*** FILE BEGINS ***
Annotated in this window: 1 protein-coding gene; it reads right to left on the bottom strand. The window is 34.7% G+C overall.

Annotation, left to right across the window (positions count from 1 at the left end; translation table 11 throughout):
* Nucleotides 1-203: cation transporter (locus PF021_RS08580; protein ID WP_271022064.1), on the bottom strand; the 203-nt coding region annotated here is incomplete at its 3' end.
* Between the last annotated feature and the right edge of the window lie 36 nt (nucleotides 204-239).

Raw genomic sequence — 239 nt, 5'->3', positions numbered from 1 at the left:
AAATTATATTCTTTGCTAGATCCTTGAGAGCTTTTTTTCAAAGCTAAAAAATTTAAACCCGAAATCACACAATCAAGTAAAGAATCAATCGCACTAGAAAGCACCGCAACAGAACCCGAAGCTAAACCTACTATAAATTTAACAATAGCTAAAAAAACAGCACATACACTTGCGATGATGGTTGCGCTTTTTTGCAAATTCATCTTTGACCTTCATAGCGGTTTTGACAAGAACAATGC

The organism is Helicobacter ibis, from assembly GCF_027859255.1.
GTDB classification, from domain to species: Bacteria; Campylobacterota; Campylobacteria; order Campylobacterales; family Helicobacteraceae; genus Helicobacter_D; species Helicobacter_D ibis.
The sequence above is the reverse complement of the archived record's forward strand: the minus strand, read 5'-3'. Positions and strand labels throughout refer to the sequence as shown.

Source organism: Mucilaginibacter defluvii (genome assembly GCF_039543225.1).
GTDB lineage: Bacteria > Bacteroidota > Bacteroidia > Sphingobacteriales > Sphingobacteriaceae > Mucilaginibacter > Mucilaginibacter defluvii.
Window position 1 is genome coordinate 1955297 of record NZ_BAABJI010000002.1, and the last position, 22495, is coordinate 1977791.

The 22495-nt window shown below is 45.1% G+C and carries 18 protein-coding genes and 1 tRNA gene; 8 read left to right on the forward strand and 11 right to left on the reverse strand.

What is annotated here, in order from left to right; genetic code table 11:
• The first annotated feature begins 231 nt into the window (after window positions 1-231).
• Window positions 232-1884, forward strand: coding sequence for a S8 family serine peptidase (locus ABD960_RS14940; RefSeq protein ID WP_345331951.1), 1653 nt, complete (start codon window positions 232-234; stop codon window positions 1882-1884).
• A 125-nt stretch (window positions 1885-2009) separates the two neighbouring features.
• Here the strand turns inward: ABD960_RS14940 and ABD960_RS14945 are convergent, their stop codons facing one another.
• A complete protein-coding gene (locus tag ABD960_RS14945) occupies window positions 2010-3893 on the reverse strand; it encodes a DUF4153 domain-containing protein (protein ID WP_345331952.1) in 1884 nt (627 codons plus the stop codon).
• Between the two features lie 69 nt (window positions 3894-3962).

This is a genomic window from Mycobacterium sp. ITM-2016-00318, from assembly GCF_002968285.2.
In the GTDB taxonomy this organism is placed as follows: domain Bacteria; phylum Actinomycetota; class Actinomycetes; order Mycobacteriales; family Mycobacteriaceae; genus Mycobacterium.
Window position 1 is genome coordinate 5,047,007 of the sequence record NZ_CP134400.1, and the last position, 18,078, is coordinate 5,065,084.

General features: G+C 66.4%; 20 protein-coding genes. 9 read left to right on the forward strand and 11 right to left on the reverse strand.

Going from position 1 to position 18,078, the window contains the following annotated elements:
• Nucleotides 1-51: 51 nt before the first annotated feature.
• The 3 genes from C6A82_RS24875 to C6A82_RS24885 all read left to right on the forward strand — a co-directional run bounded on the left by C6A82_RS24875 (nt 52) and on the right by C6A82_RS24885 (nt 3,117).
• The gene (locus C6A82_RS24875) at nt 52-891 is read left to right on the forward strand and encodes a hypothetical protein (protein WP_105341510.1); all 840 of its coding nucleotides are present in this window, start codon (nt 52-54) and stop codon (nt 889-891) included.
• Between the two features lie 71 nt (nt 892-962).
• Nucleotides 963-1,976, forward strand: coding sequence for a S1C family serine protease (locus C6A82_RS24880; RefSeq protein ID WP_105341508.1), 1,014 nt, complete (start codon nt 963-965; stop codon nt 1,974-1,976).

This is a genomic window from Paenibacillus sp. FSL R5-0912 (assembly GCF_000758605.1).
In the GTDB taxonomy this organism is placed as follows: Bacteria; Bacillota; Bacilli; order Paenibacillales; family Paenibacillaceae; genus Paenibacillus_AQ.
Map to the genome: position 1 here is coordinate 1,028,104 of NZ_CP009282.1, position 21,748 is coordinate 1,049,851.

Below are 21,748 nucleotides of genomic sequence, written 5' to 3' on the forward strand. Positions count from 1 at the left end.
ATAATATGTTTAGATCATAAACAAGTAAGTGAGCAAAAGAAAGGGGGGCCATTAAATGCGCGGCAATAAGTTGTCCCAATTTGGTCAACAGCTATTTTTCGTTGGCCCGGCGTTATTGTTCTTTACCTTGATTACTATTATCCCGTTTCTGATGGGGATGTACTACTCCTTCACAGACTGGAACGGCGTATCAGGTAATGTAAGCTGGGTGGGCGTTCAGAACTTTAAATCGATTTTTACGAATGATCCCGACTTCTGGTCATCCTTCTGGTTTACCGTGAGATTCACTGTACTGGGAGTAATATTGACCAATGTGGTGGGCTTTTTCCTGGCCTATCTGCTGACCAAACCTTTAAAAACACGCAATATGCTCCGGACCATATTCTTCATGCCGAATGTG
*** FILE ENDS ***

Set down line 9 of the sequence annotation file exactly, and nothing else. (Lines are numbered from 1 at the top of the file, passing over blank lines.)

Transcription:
The sequence above is the reverse complement of the archived record's forward strand: the minus strand, read 5'-3'. Positions and strand labels throughout refer to the sequence as shown.